If in these formal elements of John’s early education profit and loss were often doubtfully balanced, it was not so with the lessons he learned from Nature. He would have agreed with Henry Adams that life was a series of violent contrasts which gave to life their relative values. Winter and summer, cold and heat, town and country, school and vacation, force and freedom, marked two widely different modes of life and thought. What is more, they all registered their effects in the sum total of what we call education. On the one hand was the wintry, storm-beaten town with its restraint, confinement, and school discipline; on the other, the country with its penetrable hedges, daisied fields, bird-song, and nest hunting expeditions. There, in particular, were skylarks and mavises, the most universally beloved of all the birds of Scotland. John tells how he and his companions used to stand for hours on a broad meadow near Dunbar listening to the singing of the larks; or how they lay on their backs in competitive tests of keensightedness, each trying to outdo the other in keeping a soaring singer in sight.
Among the sublimer aspects of Nature that made an indelible impression upon the boy’s mind were those of the stormy North Sea. Answering the letters of some Los Angeles school children in 1904, he tells how the school which they described brought to mind the two schools which he attended when he was a boy in Scotland. “They,” he wrote, “were still nearer the sea. One of them stood so near that at high tide on stormy days the waves seemed to be playing tag on our playground wall, running up the sandy shore and perhaps just touching the base of the wall and running back. But sometimes in wild storms the tops of the waves came flying over the wall into the playground, while the finer spray, carried on the wild roaring flood, drenched the schoolhouse itself and washed it fresh and clean. These great roaring storms were glorious sights. But we were taught to pity the poor sailors, for many ships were driven ashore on the stormy coast almost every year, and many sailors drowned. From the highest part of the playground we could see the ships sailing past, and often tried to guess whence they came, where they were bound for, and what they were carrying.” The numerous drawings of ships that decorate the fly-leaves of John’s schoolbooks may be regarded as tell-tale of what he saw from the windows and the playground of the Davel Brae school.
But there were many other thrilling experiences for the by-hours of a boy like Johnny Muir. He drank in by every pore the sombre wildness of the rugged seashore about his native town, explored the pools among the rocks where shells, seaweeds, eels, and crabs excited his childish wonder when the tide was low, and found adventurous recreation by climbing the craggy headlands. Yet most impressive of all was the roar of North Sea tempests that, mingling sea and sky, hurled mountainous waves against the black headland crowned by the ruins of Dunbar Castle. All this he saw and felt and explored with intense delight.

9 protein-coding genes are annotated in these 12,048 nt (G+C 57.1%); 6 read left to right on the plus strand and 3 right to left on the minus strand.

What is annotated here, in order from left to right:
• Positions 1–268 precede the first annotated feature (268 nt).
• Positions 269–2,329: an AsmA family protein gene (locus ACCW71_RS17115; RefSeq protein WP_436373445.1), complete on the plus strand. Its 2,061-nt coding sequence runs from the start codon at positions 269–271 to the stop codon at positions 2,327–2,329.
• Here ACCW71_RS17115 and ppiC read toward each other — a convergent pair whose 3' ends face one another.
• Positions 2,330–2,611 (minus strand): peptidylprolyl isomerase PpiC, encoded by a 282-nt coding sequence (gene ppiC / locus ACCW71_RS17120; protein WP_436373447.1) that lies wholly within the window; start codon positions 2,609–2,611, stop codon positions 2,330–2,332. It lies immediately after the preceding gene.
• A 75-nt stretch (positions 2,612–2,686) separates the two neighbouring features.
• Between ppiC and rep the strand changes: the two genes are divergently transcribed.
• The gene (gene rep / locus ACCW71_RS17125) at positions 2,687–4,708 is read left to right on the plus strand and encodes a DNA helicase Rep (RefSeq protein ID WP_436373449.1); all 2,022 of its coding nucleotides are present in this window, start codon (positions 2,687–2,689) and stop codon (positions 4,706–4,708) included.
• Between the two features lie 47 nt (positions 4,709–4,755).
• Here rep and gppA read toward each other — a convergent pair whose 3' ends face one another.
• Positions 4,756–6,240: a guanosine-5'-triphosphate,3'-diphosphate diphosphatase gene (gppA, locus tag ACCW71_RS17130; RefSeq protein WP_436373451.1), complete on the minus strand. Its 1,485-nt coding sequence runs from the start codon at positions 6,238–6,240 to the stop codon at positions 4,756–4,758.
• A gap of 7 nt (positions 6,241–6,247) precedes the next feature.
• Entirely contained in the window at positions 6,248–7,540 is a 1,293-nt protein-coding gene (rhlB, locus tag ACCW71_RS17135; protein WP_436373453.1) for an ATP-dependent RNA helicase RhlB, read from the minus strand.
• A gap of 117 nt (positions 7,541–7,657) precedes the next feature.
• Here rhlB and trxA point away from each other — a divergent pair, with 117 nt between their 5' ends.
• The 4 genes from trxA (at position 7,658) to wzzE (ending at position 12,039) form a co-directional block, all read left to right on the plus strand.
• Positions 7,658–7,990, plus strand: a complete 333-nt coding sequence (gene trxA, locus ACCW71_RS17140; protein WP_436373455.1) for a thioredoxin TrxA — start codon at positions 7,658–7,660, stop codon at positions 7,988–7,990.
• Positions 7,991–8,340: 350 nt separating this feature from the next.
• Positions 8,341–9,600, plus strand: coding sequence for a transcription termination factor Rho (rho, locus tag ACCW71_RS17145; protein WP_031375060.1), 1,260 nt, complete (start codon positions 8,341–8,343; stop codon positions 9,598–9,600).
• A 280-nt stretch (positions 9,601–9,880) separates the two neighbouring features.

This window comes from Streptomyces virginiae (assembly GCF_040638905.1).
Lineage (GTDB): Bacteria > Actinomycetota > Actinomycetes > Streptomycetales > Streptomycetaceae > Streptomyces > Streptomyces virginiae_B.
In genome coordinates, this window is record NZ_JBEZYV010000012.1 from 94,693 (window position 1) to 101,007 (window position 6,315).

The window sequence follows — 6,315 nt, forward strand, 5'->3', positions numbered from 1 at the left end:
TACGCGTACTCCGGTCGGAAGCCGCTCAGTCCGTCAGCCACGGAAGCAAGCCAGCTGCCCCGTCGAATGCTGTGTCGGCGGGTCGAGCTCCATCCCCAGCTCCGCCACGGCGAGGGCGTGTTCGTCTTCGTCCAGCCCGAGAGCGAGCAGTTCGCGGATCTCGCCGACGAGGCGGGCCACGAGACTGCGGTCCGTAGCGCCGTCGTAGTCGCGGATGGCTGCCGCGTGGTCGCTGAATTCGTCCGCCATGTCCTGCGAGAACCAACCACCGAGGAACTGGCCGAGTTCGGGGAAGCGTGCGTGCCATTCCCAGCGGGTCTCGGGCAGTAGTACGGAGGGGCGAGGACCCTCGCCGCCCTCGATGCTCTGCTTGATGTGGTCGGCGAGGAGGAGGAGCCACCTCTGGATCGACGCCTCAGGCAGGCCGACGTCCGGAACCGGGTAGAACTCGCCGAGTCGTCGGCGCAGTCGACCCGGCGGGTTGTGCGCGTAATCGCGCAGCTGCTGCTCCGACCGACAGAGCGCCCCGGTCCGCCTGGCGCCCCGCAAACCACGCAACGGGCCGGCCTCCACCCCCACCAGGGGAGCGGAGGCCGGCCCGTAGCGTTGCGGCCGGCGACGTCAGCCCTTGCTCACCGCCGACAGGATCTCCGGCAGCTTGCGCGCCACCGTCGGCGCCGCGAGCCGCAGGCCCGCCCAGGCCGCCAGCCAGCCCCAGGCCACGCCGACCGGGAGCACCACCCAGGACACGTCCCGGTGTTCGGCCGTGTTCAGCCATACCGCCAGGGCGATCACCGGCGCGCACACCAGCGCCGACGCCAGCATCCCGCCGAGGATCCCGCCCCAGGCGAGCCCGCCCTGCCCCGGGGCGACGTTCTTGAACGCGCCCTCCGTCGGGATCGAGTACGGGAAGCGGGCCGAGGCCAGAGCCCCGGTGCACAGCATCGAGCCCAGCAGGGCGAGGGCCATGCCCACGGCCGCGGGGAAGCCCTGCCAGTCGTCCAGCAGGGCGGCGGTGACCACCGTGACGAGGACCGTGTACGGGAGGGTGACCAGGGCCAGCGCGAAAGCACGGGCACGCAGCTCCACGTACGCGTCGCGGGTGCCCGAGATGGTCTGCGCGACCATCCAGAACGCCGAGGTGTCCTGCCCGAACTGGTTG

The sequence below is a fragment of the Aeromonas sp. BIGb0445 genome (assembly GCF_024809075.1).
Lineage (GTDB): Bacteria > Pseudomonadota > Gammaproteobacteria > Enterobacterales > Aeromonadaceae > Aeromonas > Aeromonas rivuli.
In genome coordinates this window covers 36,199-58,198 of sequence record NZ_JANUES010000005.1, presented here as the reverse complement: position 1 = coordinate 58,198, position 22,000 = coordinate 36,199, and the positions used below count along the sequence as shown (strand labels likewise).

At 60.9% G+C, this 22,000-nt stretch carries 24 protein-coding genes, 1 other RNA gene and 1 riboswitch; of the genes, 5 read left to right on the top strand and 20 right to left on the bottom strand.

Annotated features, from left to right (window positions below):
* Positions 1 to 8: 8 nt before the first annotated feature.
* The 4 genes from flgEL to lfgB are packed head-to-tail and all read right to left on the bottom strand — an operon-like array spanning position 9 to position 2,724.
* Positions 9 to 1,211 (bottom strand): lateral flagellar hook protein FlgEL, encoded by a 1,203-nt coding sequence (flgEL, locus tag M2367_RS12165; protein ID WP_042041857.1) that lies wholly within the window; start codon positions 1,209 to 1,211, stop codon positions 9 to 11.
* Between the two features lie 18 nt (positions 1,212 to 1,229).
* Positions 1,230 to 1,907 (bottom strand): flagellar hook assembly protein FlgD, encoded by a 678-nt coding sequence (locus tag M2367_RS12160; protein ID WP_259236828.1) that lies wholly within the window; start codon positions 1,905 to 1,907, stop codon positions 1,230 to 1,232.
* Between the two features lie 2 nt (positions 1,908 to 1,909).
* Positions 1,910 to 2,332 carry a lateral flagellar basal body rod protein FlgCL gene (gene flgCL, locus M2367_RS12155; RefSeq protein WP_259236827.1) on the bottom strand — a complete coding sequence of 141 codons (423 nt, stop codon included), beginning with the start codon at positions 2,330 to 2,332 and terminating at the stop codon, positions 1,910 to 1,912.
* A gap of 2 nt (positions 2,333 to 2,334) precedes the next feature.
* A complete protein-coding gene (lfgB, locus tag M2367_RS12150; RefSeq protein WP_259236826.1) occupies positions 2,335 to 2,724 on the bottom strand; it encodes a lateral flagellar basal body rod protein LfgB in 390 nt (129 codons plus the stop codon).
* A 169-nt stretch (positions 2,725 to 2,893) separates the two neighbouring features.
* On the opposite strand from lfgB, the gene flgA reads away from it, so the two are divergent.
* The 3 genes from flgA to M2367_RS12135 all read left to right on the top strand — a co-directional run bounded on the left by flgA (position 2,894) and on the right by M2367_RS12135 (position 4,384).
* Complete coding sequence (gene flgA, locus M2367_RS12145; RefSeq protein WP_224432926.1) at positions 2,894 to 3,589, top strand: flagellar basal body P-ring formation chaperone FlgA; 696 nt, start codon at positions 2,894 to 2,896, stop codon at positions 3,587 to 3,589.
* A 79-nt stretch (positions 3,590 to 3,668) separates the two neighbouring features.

How ineffaceably these scenes and early experiences engraved themselves upon his memory is revealed by a passage in one of his notebooks. He was a day’s journey from the Gulf of Mexico, on his thousand-mile walk through the South, when he suddenly caught a whiff of the sea, borne upon the wind. It was “the first sea-breeze,” he writes, “that had touched me in twenty years. I was plodding along with my satchel and plants, leaning wearily forward. . . when suddenly I felt the salt air, and before I had time to think, a whole flood of long-dominant associations rolled in upon me. The Firth of Forth, the Bass Rock, Dunbar Castle, and the winds and rocks and hills came upon the wings of that wind, and stood in as clear and sudden light as a landscape flashed upon the view by a blaze of lightning in a dark night.”
It is not surprising that John Muir, reflecting upon his Scotch boyhood, should in his later years have reamed to regard the natural environment of Dunbar as a source of a valuable part of his early education. The heroic origins of the town are lost in dim traditions that reach back at least a thousand years. Not the least of its romantic associations are represented by such names as Black Agnes of Dunbar, Joanna Beaufort, Earl Bothwell and Mary, Queen of Scots. Just southeast of the town was fought the Battle of Dunbar in which Cromwell won a decisive victory over Leslie. All this, no less than the legends, superstitions, and folklore, which clung like moss about the surviving ruins of other days, could not but exert a strong influence upon the imagination of this active-minded boy.
But the fields and woods exerted by far the strongest attraction upon him. In spite of sure and severe punishments he and his companions regularly managed to slip away into the country to indulge their love of that open “wildness” which, he says, “was ever sounding in our ears. Nature saw to it that besides school lessons and church lessons some of her own lessons should be reamed, perhaps with a view to the time when we should be called to wander in wildness to our hearts’ content. Oh, the blessed enchantment of those Saturday runaways in the prime of spring! How our young wondering eyes revelled in the sunny, breezy glory of the hills and sky, every particle of us thrilling and tingling with the bees and glad birds and glad streams! Kings may be blessed; we were glorious, we were free,—school cares and scoldings, heart thrashings and flesh thrashings alike, were forgotten in the fullness of Nature’s glad wildness. These were my first excursions,—the beginnings of lifelong wanderings.”